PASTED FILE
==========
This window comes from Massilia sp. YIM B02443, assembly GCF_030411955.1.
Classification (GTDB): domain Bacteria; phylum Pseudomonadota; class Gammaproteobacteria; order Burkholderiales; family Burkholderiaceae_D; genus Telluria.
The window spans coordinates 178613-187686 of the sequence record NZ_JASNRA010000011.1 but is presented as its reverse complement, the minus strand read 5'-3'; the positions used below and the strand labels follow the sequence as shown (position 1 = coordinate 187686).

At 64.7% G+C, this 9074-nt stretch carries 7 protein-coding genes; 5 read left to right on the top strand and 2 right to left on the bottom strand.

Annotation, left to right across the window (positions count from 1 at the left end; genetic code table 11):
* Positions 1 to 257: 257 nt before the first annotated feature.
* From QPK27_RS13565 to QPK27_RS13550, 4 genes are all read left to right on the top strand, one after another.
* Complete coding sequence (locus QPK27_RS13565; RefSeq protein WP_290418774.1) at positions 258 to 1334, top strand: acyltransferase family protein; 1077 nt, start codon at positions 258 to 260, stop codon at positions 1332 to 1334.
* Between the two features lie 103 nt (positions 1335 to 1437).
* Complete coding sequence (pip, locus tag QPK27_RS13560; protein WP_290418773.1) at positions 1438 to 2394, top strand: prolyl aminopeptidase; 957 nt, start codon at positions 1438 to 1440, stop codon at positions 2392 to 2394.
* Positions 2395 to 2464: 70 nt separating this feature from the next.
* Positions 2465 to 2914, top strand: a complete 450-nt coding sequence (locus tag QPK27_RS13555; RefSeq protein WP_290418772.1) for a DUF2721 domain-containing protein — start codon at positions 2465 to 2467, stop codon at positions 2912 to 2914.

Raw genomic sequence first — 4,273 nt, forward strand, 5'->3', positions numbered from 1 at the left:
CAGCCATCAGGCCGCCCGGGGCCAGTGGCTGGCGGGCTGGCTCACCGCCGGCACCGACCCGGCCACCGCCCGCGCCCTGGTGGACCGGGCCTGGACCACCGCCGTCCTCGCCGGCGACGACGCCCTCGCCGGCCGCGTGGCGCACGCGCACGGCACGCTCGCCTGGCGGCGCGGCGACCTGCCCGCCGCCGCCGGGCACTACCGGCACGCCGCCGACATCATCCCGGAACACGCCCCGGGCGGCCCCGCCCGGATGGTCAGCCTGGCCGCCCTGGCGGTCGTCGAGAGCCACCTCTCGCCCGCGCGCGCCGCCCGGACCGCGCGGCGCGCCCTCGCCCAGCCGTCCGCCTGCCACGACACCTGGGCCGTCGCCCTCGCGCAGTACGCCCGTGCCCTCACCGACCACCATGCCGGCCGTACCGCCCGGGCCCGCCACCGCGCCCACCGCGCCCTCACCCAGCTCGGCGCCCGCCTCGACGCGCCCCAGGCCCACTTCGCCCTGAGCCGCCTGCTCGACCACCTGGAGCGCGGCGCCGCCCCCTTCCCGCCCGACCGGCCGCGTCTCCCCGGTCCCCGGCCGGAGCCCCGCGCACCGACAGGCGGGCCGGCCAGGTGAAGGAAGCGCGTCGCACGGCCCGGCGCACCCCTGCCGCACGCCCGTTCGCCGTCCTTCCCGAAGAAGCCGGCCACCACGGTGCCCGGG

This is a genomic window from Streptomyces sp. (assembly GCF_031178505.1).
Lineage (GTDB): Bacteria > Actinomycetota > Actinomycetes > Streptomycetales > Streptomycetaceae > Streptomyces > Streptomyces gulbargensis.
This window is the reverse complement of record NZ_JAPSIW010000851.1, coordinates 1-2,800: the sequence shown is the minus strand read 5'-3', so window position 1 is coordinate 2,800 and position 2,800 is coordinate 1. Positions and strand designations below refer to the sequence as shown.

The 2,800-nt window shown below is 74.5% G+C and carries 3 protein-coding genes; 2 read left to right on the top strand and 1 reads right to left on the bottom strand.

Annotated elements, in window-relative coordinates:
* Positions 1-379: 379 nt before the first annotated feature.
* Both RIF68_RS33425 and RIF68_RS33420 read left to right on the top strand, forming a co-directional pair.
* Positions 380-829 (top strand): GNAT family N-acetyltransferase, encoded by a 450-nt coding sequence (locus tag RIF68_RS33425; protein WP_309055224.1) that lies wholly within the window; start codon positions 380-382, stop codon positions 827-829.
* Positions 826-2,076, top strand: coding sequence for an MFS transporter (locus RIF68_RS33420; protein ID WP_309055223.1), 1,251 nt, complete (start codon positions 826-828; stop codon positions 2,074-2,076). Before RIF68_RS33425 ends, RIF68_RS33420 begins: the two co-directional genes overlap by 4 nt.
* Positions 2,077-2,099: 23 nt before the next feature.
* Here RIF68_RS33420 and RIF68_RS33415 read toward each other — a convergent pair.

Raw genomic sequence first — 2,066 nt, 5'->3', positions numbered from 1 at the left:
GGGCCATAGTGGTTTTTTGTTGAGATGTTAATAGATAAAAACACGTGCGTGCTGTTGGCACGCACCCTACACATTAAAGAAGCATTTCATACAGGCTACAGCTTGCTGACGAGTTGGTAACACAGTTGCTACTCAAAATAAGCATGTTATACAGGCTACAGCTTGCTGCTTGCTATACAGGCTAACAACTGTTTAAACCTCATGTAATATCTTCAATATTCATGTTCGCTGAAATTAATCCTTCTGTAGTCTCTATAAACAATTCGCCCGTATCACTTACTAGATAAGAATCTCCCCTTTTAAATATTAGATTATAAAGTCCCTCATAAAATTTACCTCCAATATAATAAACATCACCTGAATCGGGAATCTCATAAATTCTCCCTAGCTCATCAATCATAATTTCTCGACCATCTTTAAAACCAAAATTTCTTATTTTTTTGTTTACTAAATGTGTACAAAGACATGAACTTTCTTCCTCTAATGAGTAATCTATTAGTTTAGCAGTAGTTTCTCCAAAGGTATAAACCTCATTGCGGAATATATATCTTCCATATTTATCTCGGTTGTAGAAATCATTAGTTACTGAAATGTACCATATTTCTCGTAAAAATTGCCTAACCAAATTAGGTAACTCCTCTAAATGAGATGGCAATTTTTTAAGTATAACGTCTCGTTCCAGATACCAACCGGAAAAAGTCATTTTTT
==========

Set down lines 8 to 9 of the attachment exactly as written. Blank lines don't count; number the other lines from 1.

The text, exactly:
* Complete coding sequence (locus QPK27_RS13565; RefSeq protein WP_290418774.1) at positions 258 to 1334, top strand: acyltransferase family protein; 1077 nt, start codon at positions 258 to 260, stop codon at positions 1332 to 1334.
* Between the two features lie 103 nt (positions 1335 to 1437).